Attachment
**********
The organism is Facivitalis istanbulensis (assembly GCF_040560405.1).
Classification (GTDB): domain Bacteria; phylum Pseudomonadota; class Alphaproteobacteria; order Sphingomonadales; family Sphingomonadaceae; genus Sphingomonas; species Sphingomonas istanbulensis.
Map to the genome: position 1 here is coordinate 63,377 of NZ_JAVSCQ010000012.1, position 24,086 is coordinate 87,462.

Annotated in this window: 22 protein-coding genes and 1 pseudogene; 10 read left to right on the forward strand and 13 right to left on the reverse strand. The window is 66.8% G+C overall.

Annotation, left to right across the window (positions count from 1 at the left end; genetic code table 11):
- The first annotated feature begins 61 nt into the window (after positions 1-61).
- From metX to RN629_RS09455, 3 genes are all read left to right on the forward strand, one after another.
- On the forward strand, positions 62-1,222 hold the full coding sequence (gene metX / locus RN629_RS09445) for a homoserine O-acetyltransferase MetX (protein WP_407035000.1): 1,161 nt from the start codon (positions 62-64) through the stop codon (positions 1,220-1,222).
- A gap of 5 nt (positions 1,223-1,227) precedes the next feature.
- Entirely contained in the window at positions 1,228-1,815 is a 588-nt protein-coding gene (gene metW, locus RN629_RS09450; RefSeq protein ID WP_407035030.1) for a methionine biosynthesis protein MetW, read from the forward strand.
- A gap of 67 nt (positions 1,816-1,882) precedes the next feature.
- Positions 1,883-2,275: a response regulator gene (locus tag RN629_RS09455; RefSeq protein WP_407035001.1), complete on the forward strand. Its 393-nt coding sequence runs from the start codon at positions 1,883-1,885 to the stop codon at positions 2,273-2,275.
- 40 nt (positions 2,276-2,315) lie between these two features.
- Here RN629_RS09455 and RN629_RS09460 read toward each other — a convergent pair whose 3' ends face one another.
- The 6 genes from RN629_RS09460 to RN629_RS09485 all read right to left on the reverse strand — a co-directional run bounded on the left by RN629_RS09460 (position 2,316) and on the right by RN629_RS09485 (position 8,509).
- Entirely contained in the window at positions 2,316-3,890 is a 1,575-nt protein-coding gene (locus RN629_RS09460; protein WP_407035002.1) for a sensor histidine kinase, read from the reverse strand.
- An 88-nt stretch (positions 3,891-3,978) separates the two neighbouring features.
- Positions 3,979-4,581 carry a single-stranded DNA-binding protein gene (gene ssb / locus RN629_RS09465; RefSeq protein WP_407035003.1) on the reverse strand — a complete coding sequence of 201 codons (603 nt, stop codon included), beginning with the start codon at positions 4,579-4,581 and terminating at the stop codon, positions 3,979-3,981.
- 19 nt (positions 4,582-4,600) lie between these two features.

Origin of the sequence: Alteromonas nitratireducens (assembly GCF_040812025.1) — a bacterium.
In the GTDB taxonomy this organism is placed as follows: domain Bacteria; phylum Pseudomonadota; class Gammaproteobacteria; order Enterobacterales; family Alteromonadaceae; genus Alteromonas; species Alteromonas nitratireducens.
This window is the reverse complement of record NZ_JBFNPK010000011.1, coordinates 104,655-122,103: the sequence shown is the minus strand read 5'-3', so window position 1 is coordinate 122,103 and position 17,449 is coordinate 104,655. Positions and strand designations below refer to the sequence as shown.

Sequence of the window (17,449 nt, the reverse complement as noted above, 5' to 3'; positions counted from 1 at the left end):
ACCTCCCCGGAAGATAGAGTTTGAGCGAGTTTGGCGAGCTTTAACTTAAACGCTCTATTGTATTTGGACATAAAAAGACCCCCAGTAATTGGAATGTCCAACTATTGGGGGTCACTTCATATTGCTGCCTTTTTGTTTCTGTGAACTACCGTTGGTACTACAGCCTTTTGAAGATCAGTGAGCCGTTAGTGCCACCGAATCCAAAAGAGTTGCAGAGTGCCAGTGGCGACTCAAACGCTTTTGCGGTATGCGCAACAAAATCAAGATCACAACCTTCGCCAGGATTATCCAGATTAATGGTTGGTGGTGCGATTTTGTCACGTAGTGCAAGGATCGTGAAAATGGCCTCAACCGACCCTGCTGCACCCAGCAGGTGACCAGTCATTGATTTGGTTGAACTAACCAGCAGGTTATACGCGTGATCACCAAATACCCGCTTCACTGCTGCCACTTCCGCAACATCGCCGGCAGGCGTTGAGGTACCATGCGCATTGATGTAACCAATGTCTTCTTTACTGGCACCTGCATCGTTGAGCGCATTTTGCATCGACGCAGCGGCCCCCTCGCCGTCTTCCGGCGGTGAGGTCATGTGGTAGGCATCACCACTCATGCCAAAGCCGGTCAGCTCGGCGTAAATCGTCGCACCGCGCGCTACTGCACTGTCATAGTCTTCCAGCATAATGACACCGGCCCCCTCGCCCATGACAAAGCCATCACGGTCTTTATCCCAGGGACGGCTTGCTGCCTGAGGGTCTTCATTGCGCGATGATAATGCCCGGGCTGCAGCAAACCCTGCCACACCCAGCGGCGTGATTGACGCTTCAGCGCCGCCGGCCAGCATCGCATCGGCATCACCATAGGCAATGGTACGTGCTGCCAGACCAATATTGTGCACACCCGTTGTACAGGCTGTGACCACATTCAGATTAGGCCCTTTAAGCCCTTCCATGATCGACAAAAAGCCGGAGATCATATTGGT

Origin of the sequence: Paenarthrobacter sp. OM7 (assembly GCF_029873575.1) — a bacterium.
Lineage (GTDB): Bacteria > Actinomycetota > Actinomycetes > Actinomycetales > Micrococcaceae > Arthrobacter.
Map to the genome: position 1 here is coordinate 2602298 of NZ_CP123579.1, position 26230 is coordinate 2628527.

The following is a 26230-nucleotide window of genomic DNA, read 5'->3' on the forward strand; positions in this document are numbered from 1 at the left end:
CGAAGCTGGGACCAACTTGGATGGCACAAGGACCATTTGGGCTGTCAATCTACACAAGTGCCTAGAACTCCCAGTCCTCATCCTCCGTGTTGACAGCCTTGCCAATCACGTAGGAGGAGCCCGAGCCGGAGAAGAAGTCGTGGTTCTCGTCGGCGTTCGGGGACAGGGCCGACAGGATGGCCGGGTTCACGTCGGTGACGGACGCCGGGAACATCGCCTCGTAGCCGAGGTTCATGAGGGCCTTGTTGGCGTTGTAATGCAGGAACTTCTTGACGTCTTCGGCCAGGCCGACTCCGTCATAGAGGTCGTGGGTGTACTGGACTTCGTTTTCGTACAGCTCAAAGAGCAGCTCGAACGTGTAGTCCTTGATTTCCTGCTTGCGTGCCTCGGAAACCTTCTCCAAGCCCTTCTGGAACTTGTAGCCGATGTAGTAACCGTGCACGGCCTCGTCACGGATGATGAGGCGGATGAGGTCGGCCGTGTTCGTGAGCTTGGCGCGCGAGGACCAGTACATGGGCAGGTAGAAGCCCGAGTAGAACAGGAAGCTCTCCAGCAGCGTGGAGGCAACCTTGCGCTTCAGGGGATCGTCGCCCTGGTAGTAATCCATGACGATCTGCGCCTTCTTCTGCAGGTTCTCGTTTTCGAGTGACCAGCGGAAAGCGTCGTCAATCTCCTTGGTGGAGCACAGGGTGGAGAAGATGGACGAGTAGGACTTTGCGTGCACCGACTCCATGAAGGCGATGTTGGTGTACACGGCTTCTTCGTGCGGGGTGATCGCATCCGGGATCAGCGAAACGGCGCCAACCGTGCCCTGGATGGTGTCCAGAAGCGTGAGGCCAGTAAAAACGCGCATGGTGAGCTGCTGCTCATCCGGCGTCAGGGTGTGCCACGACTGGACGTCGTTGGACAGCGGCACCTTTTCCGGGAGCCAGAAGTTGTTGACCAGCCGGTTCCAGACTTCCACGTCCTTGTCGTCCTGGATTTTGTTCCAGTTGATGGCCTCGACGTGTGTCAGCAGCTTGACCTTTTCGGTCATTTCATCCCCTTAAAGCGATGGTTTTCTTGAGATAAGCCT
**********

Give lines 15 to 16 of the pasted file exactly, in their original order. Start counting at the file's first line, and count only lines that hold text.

- The 6 genes from RN629_RS09460 to RN629_RS09485 all read right to left on the reverse strand — a co-directional run bounded on the left by RN629_RS09460 (position 2,316) and on the right by RN629_RS09485 (position 8,509).
- Entirely contained in the window at positions 2,316-3,890 is a 1,575-nt protein-coding gene (locus RN629_RS09460; protein WP_407035002.1) for a sensor histidine kinase, read from the reverse strand.